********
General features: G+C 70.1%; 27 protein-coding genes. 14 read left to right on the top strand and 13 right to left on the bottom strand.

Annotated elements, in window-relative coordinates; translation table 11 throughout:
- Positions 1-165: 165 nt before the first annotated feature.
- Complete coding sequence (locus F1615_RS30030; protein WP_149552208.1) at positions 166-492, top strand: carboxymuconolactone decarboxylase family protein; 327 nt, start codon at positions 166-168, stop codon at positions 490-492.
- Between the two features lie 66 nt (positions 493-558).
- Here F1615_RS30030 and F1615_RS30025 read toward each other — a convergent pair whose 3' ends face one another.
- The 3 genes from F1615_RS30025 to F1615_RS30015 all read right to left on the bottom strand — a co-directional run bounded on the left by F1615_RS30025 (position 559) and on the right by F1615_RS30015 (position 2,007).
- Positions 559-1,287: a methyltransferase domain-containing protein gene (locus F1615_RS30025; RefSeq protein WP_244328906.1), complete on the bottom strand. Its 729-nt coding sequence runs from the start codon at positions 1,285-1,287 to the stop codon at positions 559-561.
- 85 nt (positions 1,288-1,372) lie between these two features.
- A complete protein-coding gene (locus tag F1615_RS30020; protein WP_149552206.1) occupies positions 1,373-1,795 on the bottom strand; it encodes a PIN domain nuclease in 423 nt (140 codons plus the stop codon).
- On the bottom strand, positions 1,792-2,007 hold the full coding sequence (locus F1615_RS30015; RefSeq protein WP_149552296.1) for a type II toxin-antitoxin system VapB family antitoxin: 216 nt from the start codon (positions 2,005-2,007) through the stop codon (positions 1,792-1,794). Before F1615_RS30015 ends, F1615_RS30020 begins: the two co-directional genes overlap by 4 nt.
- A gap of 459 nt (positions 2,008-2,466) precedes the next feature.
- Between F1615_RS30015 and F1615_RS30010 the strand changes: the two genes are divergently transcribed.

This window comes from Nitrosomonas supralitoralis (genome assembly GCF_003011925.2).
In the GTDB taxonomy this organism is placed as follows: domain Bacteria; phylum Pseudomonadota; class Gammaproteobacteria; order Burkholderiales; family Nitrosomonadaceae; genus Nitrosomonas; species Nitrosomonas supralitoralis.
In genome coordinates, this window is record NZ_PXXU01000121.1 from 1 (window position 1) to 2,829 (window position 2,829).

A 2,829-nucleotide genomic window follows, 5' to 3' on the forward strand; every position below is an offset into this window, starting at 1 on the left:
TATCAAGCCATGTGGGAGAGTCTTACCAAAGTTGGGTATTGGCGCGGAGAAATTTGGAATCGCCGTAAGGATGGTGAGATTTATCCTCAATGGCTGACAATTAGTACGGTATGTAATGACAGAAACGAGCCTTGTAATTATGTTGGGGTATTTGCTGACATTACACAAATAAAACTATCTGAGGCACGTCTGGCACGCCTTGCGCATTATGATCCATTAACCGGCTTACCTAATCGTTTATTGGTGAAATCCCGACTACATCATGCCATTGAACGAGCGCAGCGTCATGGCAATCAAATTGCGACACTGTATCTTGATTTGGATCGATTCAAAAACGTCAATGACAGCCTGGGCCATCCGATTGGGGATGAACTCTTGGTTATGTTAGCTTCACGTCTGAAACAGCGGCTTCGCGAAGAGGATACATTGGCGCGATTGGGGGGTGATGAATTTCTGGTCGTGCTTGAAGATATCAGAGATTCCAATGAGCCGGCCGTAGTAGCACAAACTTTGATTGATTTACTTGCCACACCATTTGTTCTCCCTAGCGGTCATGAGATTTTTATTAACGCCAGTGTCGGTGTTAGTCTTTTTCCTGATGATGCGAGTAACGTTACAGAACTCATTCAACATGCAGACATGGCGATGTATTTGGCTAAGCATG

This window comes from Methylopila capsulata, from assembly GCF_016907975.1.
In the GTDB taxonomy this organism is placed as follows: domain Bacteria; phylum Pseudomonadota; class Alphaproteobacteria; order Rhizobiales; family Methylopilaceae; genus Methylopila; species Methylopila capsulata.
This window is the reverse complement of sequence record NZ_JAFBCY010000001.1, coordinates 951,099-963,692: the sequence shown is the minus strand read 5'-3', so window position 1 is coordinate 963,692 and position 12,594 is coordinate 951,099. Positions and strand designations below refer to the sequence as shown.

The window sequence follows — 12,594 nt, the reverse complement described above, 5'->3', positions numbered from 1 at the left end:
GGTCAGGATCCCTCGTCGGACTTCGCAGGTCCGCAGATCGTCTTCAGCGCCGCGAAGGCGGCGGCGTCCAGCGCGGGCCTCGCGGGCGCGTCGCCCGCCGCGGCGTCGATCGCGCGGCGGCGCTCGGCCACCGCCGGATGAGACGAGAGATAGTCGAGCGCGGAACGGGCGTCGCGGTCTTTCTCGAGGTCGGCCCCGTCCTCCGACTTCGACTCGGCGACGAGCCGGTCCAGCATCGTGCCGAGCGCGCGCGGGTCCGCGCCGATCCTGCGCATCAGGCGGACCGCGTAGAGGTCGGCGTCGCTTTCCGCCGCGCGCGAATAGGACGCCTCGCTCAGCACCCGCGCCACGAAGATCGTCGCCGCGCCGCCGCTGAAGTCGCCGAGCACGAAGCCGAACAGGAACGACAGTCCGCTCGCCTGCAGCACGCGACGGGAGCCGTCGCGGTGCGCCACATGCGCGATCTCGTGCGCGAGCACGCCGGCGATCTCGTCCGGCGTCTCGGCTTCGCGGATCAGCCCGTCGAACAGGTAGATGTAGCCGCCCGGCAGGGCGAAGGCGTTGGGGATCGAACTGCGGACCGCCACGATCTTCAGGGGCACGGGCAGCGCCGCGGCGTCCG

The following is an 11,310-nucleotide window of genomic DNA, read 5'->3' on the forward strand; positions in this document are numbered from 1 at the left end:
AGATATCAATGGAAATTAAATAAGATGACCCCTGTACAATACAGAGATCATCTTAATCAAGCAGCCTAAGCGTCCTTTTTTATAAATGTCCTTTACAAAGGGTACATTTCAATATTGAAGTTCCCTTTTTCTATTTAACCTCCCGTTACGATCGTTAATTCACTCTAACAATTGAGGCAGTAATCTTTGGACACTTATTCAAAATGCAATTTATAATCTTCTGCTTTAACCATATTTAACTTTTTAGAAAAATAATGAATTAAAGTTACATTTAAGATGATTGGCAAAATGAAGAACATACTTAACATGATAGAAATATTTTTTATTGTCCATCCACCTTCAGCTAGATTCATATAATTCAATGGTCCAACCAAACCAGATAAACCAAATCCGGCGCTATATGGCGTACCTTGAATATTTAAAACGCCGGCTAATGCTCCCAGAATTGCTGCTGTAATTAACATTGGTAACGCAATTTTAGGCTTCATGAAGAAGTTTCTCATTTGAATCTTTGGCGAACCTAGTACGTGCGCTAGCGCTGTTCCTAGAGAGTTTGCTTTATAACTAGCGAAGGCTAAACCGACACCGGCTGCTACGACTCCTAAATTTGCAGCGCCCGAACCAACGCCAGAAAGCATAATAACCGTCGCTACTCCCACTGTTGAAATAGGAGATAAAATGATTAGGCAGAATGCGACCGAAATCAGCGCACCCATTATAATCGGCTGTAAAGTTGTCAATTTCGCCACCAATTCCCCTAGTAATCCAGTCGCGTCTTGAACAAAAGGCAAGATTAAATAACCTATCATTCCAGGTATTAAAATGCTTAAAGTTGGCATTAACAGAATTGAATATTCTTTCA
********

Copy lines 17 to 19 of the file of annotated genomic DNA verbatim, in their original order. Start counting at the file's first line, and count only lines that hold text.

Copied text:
A 2,829-nucleotide genomic window follows, 5' to 3' on the forward strand; every position below is an offset into this window, starting at 1 on the left:
TATCAAGCCATGTGGGAGAGTCTTACCAAAGTTGGGTATTGGCGCGGAGAAATTTGGAATCGCCGTAAGGATGGTGAGATTTATCCTCAATGGCTGACAATTAGTACGGTATGTAATGACAGAAACGAGCCTTGTAATTATGTTGGGGTATTTGCTGACATTACACAAATAAAACTATCTGAGGCACGTCTGGCACGCCTTGCGCATTATGATCCATTAACCGGCTTACCTAATCGTTTATTGGTGAAATCCCGACTACATCATGCCATTGAACGAGCGCAGCGTCATGGCAATCAAATTGCGACACTGTATCTTGATTTGGATCGATTCAAAAACGTCAATGACAGCCTGGGCCATCCGATTGGGGATGAACTCTTGGTTATGTTAGCTTCACGTCTGAAACAGCGGCTTCGCGAAGAGGATACATTGGCGCGATTGGGGGGTGATGAATTTCTGGTCGTGCTTGAAGATATCAGAGATTCCAATGAGCCGGCCGTAGTAGCACAAACTTTGATTGATTTACTTGCCACACCATTTGTTCTCCCTAGCGGTCATGAGATTTTTATTAACGCCAGTGTCGGTGTTAGTCTTTTTCCTGATGATGCGAGTAACGTTACAGAACTCATTCAACATGCAGACATGGCGATGTATTTGGCTAAGCATG

This window comes from Methylopila capsulata, from assembly GCF_016907975.1.